"Let’s continue to make beautiful things. Let’s respect ourselves and think about the future. Let’s make some money. Let’s be generous with our money. Let’s protect ourselves and the planet. Let’s be more responsible. Let’s be more grateful."
Nick Schnitzer is very passionate about art and helping artists thrive. That's in addition to his love of architecture, woodworking, teaching and mentoring young people, travel, his family, and most of all living an aware, considerate, humble, and generative life. He's a talented and capable craftsperson who can design and create almost anything he puts his mind and body into. His public art and exhibitions often highlight environmental and political challenges and strive to build community and connect people and ideas towards a goal of improving their lives and raising awareness of important issues in our culture and society. I love Nick's energy, focus, integrity, and the way he strives to improve himself and those around him. He has a big heart and it's very obvious in the interview. Please enjoy!
Nick with his daughter Edie Rose.
Nick's website about text
"As modern technology leads to increased connection to the world, we’ve never been more disconnected from each other. I create sculpture and site-specific architectural works that seek to create new modes of empathic communication – to use technology to augment the way we interact; to break down the barriers that exist between people; and to provide an emotional overlay so we can more deeply understand each other as people. By subjecting objects and people to various scientific and relational processes, I construct a dialogue that questions our relationship to the material world, our internal psychological landscapes, and our very dynamic planet. I’m most interested in the things we hide, repress, and deny, as I believe these to be our greatest gifts. Swiss psychologist Carl Jung theorizes that in order to become fully engaged with ourselves, each other, and the world we live in, we must learn to incorporate things that can be difficult to grasp. I appeal to our vanity and curiosity, often through the use of reflective surfaces, interactive technology, and traditional construction techniques. In an increasingly complex world, the minimal nature of the work is tailored to create a focused experience for the viewer, resulting in a contemplative moment of careful consideration amongst the surrounding chaos."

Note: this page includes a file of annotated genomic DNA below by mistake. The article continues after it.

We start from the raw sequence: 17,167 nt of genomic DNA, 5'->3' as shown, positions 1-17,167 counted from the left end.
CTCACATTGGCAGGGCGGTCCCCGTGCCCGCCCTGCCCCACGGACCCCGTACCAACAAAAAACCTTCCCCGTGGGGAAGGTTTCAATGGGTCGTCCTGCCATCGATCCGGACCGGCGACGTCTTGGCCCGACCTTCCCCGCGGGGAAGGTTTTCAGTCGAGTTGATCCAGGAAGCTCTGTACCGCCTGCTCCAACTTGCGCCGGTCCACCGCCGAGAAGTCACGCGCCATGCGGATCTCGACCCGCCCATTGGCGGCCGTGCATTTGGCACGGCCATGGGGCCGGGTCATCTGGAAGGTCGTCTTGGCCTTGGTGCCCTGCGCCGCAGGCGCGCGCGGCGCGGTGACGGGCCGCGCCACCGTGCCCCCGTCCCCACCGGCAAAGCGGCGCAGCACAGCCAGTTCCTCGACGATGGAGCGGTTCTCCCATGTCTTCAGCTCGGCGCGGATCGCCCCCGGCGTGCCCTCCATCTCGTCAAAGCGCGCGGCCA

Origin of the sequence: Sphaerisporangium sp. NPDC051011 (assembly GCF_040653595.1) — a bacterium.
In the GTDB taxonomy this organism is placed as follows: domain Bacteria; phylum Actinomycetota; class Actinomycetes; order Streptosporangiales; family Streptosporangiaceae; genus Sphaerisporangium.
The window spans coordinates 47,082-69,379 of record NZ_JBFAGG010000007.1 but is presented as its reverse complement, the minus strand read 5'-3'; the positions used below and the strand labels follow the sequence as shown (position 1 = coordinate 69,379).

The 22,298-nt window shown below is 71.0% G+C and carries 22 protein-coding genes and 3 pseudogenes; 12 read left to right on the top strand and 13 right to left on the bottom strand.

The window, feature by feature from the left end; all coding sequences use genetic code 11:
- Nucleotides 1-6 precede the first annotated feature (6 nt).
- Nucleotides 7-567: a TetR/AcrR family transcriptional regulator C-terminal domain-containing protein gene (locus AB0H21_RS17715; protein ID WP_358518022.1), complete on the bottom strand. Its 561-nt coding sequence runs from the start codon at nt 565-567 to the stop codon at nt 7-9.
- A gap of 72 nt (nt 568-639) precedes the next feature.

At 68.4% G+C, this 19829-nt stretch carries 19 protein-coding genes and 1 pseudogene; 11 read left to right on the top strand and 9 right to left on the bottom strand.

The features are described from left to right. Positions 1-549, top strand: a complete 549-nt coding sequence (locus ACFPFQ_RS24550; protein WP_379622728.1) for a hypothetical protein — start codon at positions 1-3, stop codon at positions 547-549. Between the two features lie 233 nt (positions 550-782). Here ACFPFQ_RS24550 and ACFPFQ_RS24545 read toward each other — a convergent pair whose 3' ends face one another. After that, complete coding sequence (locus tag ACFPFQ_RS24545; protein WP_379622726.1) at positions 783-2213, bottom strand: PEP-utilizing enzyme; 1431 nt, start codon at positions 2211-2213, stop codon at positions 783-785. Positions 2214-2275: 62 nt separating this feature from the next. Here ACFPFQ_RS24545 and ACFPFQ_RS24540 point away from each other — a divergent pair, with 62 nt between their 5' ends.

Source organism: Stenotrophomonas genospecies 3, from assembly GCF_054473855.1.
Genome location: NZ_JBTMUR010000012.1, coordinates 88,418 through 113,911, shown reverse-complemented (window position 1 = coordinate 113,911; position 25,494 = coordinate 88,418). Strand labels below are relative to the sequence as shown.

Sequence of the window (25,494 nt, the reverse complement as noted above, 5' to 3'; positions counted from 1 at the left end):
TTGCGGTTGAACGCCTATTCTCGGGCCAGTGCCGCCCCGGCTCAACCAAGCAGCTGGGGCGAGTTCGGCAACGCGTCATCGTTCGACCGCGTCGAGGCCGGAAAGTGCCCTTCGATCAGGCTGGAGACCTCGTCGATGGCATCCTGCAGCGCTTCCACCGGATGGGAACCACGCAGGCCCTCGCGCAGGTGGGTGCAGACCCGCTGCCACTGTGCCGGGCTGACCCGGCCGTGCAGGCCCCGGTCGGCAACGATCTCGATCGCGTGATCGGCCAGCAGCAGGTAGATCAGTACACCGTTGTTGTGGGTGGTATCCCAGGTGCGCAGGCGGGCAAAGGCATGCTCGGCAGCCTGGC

This interview has been edited and condensed for clarity.
Intro music generously provided by Stan Killian
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